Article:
Throughout the month of November, I want to take time to share about people or things I am grateful for over the past year. Previous entries: Jeremy Bouman, Public Libraries, Fuel Saver, Eric Carpenter, WellCare/Medicaid, That One Jimmy’s Egg Meal, Beth Katz & Lonnie Michael.

It started with making a pinewood derby car. Liam was entered into his first pinewood derby event and needed help making the car. More to the point, I needed help with showing him how to make a good car. So, I googled something and one of the top results was a Mark Rober video about how to make a pinewood derby car.

Mark Rober did a great job of explaining the basics of how to make a fast pinewood derby car. More so, the video was entertaining and educational to watch. He explained the science behind it in a way Liam could understand well. He was having fun with science. (And, he was wearing a Mike Tyson’s Punch Out t-shirt. Cool.)

We did our best to use the techniques Mark Rober showed, and Liam ended up finishing third in his division. (Yea!)

Because of the production quality of his video, and his background as a former NASA engineer (that worked on the Curiosity Mars Rover), I checked out more of his videos. Fun stuff like NASA Pumpkin Carving Contest and Hi-tech Halloween Costumes, to Best Guess Who Strategy, Snowball Machine Gun, and Drone Solar System Model.

I would show one of the videos to the boys, and as soon as we finished it they would want to see another Mark Rober video. Soon, it became a big deal in our house when a new video was uploaded to his YouTube channel. The boys would get excited and wonder what Mark would do next. I loved it because the videos are entertaining, but also Mark is presenting science in a fantastic way. The boys see how it is involved throughout our lives. How so? Three fun examples:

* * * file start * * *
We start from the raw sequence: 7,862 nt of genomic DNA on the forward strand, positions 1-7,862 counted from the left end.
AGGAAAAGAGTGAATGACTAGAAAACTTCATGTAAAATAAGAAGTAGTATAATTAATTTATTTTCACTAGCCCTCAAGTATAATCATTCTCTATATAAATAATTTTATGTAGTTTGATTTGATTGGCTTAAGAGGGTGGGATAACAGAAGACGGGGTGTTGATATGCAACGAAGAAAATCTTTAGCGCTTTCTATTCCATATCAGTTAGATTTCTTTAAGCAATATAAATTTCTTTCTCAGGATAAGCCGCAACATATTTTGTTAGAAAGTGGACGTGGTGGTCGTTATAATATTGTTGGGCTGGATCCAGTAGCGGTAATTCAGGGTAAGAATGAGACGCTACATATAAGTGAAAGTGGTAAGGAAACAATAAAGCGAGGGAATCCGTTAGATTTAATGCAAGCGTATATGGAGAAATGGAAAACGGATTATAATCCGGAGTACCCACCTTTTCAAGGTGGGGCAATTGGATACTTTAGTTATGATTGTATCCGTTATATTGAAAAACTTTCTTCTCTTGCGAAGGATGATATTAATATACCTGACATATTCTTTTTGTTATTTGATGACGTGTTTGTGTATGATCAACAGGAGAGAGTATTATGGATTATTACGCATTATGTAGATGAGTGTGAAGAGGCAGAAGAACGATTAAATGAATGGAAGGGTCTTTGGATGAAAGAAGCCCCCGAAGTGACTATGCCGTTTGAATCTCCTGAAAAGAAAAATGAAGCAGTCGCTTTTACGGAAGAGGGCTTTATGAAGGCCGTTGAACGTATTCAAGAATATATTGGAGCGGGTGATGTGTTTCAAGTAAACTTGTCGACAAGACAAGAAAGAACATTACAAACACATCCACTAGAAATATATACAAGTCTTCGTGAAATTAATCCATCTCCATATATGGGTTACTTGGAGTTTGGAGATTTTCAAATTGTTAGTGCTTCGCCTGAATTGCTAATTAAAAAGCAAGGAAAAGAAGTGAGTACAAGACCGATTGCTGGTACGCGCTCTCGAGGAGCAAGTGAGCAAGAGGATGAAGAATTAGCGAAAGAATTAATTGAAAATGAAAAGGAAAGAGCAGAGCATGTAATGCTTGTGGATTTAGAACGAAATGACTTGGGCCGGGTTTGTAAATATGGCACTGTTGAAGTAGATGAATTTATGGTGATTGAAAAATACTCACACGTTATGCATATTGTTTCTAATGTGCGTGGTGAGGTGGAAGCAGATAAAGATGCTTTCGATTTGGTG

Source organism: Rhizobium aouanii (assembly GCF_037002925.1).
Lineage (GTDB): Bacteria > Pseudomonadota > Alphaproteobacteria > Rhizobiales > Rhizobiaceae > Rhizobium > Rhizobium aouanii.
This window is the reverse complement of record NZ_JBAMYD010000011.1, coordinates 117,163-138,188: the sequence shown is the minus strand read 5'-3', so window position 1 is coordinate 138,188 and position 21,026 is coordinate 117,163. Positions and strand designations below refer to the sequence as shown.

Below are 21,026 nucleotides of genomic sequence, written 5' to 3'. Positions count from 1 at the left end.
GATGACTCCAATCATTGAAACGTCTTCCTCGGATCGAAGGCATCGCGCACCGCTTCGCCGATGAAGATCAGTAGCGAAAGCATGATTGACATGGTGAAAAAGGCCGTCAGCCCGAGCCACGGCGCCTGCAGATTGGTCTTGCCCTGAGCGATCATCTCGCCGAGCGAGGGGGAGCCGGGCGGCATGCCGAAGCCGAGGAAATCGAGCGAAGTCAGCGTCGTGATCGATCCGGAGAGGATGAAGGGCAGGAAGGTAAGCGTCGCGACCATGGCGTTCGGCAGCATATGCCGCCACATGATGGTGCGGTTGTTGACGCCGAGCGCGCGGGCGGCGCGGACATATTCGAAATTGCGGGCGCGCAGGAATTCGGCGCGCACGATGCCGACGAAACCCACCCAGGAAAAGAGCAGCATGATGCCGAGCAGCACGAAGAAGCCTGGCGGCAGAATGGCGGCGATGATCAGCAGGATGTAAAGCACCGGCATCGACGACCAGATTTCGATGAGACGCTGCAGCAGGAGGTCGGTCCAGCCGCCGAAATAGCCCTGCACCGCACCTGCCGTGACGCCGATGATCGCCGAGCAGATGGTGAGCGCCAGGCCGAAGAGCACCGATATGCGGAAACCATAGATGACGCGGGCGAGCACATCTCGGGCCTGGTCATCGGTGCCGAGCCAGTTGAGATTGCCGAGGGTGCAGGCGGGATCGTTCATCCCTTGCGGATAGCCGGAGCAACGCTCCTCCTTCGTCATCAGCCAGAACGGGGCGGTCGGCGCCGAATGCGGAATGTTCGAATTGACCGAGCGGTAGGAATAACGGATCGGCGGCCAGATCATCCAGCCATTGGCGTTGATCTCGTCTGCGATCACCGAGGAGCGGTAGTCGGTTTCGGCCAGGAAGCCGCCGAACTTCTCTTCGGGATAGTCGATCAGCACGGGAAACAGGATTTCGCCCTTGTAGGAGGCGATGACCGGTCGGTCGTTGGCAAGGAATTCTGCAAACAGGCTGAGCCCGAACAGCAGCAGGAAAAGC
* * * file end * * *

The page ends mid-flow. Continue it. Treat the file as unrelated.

• Whenever we go to a pool now one of the boys will tell someone there about how much pee is probably in the pool by the chlorine smell we often associate with pools. (Video)
  • It’s easier to tell the boys “no” when they want money to try and win tickets or prizes at arcade/carnival games. (Video #1, Video #2)
  • And, in general, people are more honest than we might think. (Video)

Mark has also posted thoughtful videos about the importance of NASA, and how simple engineering is saving lives around the world.

Looking back on my own formal education, I rarely thought science was fun, engaging, or could change the world in a practical way. (My ninth grade Biology class taught by Mr. Ron Cisar being an exception.) Lots of memorizing facts, and standard student science experiments, but something that can inspire or get you to dream? For me, that wasn’t my experience.

Another reason it is important to me for my boys to appreciate science is there is a sizable faction of people inside (and outside) the Church who see science as bad. From the environment to vaccinations, I’ve talked to people who refuse to believe the tireless work of scientists on a range of topics. In evangelical circles, some Christians think science is out to undermine Christianity. I remember teachings on this when I was younger. It’s something I try and address with my boys, that science and faith are not at odds as some make it out to be.

Mark Rober’s videos have also led to us exploring other fun science videos on YouTube, like Destin Sandlin’s Smarter Every Day channel. (How does a cat land on all four legs?)

I have no idea what my boys will do someday, but for them to understand at a young age the importance, discovery, and possibilities with science makes me happy. Mark Rober has been influential with this, and for that I am grateful.

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